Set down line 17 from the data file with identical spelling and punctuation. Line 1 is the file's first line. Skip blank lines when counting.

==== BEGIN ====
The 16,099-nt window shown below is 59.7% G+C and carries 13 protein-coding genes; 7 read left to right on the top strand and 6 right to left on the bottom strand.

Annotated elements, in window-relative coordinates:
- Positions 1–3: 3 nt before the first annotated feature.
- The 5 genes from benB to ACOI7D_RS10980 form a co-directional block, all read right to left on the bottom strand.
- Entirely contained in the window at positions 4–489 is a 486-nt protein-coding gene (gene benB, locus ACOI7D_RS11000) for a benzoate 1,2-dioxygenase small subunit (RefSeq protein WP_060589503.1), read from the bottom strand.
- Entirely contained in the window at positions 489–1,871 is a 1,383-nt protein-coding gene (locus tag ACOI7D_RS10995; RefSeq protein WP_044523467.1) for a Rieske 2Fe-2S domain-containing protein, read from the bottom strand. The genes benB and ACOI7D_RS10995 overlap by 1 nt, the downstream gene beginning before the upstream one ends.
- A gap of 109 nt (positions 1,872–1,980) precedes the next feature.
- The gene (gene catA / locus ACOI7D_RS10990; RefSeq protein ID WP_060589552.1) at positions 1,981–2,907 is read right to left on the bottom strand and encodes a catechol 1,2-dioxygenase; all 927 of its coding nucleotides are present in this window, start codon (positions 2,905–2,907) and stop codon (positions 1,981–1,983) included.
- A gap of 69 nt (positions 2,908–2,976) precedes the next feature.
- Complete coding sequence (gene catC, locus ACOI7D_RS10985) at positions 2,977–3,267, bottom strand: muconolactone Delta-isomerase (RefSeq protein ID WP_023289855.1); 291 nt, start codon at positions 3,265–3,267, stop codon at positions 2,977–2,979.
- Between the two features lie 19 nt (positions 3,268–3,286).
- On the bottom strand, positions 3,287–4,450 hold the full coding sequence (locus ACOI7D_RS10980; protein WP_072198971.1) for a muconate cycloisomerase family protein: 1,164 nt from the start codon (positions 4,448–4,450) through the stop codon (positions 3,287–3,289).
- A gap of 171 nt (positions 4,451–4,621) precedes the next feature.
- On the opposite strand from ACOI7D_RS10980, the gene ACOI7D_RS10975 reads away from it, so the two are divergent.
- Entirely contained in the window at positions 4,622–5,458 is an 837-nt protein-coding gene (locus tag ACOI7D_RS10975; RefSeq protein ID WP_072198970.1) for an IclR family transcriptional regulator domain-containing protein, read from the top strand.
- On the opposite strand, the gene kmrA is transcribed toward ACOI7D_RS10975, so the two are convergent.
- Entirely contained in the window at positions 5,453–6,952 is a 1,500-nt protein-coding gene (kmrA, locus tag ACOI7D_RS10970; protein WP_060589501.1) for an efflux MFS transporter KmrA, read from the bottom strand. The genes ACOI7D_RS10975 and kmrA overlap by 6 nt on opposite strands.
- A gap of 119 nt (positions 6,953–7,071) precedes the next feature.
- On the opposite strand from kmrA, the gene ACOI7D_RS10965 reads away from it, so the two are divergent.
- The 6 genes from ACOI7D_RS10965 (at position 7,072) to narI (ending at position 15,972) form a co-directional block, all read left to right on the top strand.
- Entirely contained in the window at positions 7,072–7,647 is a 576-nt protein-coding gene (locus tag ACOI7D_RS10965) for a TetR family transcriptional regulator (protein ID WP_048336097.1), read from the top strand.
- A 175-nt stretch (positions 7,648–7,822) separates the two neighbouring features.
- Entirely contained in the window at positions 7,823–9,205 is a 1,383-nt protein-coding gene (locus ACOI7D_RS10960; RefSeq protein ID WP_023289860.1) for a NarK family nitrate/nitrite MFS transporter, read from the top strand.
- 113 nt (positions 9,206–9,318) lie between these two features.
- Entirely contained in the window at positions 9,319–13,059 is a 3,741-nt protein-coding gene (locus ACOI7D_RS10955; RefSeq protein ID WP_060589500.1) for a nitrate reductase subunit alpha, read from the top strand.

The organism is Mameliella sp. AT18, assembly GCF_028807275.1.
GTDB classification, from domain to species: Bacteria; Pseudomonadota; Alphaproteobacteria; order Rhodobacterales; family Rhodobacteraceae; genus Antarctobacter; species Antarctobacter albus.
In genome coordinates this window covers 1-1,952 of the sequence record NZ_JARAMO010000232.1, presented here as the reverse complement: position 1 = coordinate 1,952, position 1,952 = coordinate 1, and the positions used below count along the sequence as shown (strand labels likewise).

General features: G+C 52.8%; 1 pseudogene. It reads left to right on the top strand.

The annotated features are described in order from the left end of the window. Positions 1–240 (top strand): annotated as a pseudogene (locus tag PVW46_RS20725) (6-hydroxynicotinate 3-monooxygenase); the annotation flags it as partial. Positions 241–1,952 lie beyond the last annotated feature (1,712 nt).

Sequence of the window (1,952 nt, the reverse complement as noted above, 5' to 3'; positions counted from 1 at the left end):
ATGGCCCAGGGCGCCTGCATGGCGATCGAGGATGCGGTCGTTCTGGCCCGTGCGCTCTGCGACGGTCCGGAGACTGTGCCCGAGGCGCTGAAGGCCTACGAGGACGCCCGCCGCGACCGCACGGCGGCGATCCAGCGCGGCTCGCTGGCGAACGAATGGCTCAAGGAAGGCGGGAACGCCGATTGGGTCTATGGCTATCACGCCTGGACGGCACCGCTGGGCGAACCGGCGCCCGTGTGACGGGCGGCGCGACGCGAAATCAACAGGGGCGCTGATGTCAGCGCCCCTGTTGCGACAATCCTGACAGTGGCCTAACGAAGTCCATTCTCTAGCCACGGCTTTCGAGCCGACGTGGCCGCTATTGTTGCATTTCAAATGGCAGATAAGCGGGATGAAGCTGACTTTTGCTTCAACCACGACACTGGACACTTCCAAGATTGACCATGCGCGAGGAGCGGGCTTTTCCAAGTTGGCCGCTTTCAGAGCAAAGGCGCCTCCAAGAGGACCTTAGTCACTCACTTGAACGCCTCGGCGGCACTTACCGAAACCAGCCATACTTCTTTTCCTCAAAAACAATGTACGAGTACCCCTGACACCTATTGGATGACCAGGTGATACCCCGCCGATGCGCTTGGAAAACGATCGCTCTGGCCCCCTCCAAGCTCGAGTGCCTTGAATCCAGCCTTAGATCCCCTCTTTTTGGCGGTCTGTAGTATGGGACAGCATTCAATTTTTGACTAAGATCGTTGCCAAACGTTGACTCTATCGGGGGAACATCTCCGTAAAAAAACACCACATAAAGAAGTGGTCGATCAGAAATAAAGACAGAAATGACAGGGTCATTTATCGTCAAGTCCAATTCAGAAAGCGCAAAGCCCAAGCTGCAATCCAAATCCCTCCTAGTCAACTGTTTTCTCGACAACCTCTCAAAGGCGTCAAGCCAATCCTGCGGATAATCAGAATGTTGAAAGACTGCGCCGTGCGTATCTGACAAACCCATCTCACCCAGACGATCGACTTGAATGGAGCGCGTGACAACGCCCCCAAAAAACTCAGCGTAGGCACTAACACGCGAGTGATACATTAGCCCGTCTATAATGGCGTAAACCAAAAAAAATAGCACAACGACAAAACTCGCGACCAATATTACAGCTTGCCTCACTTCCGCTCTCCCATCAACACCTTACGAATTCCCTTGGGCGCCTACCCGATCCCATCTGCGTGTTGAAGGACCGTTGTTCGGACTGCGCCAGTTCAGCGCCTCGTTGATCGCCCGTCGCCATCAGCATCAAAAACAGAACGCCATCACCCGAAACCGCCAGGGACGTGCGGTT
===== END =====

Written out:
- Entirely contained in the window at positions 5,453–6,952 is a 1,500-nt protein-coding gene (kmrA, locus tag ACOI7D_RS10970; protein WP_060589501.1) for an efflux MFS transporter KmrA, read from the bottom strand. The genes ACOI7D_RS10975 and kmrA overlap by 6 nt on opposite strands.